C. Michael Patton has written an elegant and thoughtful post entitled “What if God Read Your Posts? A Reminder About Christian Conduct on the Internet.” A number of his recommendations should appeal to religious commentators of all theological stripes, especially the following:
* You accurately represent all theological positions, even when you strongly oppose them.
* Your tone of engagement comes from a humble respectful attitude.
* Your primary goal is not to win an argument, but to contribute to understanding.
* Your defense of your position recognizes that strengths of the opposing side.
* You are gentle.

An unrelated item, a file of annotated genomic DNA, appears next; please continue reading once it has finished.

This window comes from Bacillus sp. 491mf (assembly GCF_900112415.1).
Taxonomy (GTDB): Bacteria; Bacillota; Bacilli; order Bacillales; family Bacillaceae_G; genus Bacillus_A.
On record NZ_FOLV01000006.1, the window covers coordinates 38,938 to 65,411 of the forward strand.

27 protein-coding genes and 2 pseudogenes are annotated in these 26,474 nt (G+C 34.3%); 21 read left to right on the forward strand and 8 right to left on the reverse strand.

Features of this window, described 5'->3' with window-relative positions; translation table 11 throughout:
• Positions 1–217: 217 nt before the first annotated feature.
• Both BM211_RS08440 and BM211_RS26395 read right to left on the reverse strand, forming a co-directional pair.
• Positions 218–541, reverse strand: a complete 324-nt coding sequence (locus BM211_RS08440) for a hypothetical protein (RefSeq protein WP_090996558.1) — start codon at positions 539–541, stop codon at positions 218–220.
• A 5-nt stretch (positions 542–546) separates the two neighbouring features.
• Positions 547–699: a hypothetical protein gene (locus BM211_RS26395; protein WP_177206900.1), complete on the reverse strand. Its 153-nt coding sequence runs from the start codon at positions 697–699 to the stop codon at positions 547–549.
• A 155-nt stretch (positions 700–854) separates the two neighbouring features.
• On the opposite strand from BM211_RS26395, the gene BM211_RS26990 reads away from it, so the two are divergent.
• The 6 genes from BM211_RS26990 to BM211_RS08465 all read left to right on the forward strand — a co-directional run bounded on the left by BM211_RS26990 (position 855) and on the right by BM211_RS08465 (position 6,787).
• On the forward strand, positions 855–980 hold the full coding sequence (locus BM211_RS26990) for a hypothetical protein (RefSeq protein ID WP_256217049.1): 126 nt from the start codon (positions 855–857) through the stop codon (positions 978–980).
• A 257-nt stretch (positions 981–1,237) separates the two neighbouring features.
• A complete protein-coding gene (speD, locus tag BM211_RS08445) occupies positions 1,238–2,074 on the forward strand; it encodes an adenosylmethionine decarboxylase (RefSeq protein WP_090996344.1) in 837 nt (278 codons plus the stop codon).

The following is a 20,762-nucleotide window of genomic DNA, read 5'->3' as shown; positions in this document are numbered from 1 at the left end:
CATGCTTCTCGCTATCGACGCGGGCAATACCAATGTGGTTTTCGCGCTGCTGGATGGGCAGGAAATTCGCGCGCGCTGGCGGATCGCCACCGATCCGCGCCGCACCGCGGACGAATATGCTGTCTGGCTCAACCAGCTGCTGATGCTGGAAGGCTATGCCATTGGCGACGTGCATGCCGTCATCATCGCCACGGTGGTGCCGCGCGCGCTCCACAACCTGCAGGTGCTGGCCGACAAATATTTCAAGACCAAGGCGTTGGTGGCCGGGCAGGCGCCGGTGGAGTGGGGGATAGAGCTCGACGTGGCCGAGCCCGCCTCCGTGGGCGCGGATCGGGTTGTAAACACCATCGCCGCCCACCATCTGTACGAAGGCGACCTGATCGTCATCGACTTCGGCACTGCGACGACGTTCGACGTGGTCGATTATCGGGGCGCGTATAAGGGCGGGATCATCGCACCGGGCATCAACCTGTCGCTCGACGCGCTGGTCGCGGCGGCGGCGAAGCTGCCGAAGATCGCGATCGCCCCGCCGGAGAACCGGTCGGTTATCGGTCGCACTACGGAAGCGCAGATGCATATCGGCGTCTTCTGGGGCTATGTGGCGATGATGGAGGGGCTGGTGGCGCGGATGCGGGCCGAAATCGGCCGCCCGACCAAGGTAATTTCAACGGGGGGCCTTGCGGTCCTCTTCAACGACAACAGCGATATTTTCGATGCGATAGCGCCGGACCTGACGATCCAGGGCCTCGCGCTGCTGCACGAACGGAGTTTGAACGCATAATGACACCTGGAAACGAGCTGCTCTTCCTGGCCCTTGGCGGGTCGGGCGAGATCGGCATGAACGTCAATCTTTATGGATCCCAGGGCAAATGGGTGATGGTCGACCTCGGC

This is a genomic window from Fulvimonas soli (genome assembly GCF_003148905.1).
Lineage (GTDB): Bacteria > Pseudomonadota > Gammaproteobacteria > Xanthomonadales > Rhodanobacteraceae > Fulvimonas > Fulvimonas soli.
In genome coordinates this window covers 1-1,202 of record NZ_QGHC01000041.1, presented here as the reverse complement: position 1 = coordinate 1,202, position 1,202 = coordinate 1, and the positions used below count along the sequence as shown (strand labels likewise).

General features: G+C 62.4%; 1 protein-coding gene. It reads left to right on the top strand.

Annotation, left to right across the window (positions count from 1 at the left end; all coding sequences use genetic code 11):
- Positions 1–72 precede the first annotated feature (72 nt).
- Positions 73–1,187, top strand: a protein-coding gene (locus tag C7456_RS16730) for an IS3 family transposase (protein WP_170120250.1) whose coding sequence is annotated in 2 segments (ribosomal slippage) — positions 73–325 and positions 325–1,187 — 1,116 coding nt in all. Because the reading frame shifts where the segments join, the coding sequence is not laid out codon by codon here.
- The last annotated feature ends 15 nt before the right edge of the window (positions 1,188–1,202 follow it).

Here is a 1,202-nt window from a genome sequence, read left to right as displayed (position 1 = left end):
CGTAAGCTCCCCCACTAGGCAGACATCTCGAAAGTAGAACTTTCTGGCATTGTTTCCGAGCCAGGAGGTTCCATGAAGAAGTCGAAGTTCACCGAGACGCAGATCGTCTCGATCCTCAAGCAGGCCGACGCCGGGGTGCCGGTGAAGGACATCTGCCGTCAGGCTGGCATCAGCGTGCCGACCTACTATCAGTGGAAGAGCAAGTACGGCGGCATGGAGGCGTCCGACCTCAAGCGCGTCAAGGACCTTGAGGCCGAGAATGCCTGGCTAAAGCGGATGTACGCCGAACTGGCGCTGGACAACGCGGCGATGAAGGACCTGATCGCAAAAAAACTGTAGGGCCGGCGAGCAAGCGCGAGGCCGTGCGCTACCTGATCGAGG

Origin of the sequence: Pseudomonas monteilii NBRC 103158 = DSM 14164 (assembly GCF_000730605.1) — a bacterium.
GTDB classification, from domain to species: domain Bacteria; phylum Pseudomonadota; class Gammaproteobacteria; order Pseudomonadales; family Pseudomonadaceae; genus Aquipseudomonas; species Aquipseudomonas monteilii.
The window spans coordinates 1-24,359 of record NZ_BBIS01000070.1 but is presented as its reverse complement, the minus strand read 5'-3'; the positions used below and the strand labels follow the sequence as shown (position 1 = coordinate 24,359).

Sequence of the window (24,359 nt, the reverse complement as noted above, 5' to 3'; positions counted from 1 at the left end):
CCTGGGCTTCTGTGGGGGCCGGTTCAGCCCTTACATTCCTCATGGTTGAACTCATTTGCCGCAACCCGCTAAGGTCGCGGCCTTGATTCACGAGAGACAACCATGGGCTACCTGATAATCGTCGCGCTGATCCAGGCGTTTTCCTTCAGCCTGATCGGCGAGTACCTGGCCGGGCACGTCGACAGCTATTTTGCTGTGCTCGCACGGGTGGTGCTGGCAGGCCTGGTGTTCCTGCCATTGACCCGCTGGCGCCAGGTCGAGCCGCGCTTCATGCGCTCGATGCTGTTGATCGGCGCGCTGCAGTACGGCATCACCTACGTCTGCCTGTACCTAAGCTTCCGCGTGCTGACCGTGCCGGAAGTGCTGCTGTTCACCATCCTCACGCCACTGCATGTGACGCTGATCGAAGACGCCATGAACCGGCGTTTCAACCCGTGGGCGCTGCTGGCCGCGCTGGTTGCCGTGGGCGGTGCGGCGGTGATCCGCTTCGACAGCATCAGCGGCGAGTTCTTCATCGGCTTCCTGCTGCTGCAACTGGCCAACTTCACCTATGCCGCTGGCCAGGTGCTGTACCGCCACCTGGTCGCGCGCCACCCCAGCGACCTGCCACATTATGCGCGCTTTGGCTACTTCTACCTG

I heartily concur with all of these. But when I scroll down a bit, I notice that he Michael himself has recently written a three-part series (here, here, and here) primarily entitled: “‘Belief Is No Good Without Practice’ and Other Stupid Statements.” I understand that the title is largely rhetorical, and that he’s essentially making the argument that right action will flow naturally from right belief. But as someone who has always valued James 2:20, I was a bit taken aback. Furthermore, I know that there are Christians who would disagree with his interpretations of these verses and doctrines. I’m not sure that the above title, nor the entirety of what follows, come from a “humble respectful attitude.”